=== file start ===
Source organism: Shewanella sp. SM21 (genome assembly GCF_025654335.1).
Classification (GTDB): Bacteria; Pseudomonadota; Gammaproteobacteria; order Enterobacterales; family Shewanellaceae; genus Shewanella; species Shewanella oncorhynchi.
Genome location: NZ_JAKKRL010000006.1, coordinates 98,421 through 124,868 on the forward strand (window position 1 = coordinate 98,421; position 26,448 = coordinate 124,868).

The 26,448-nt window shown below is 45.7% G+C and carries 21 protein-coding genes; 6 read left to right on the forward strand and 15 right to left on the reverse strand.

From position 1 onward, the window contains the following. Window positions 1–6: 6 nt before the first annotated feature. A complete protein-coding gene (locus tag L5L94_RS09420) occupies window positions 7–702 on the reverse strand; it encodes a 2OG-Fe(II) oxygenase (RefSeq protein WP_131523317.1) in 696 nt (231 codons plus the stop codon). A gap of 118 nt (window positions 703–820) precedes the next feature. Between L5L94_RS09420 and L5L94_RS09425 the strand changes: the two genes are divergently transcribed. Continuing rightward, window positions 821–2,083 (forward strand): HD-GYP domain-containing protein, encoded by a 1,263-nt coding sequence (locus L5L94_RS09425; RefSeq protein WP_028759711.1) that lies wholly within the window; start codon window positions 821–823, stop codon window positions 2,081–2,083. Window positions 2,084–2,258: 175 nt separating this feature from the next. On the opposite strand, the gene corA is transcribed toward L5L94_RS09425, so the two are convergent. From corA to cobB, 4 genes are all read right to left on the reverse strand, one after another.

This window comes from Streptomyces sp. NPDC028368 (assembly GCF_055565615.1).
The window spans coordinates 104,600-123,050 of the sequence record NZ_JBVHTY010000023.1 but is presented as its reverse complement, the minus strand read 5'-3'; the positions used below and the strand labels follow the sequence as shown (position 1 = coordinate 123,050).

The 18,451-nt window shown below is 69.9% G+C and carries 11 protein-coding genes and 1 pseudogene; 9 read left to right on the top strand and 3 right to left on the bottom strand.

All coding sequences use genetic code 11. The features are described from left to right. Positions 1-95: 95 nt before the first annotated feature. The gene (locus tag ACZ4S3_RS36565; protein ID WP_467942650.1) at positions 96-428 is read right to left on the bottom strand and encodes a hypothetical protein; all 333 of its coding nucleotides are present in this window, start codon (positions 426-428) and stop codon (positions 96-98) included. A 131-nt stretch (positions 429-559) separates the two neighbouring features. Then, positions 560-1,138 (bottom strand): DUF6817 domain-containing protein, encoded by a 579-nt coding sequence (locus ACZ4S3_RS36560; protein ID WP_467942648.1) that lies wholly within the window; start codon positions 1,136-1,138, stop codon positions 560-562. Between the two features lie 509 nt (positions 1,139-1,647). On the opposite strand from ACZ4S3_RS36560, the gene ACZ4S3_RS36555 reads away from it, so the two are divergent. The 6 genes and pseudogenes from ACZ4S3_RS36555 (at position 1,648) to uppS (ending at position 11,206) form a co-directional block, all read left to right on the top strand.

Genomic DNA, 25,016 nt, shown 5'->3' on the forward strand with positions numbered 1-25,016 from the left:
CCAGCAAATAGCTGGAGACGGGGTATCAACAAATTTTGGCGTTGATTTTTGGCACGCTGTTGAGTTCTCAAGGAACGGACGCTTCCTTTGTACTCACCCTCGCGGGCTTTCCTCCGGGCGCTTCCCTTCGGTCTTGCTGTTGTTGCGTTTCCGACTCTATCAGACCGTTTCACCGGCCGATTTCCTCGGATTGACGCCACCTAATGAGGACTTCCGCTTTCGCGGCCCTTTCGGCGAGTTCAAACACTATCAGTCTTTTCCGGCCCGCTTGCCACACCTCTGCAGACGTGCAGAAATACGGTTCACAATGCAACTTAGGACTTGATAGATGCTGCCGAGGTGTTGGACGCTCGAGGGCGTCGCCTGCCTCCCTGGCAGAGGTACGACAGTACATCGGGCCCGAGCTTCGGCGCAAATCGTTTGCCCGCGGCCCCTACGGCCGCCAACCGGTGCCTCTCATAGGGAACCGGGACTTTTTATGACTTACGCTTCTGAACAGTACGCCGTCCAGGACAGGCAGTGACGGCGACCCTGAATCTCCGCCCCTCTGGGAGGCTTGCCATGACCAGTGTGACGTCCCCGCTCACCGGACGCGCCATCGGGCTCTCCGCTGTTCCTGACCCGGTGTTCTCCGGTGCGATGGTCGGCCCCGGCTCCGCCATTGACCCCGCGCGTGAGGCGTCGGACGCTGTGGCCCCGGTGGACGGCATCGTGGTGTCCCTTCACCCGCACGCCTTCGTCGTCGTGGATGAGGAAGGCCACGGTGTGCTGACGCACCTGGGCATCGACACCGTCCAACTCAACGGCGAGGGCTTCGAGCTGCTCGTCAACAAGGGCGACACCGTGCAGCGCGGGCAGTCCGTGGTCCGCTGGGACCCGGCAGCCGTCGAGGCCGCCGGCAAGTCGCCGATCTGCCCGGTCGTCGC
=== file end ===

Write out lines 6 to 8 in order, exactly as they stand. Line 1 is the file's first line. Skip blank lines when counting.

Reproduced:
This window comes from Streptomyces sp. NPDC028368 (assembly GCF_055565615.1).
The window spans coordinates 104,600-123,050 of the sequence record NZ_JBVHTY010000023.1 but is presented as its reverse complement, the minus strand read 5'-3'; the positions used below and the strand labels follow the sequence as shown (position 1 = coordinate 123,050).

The 18,451-nt window shown below is 69.9% G+C and carries 11 protein-coding genes and 1 pseudogene; 9 read left to right on the top strand and 3 right to left on the bottom strand.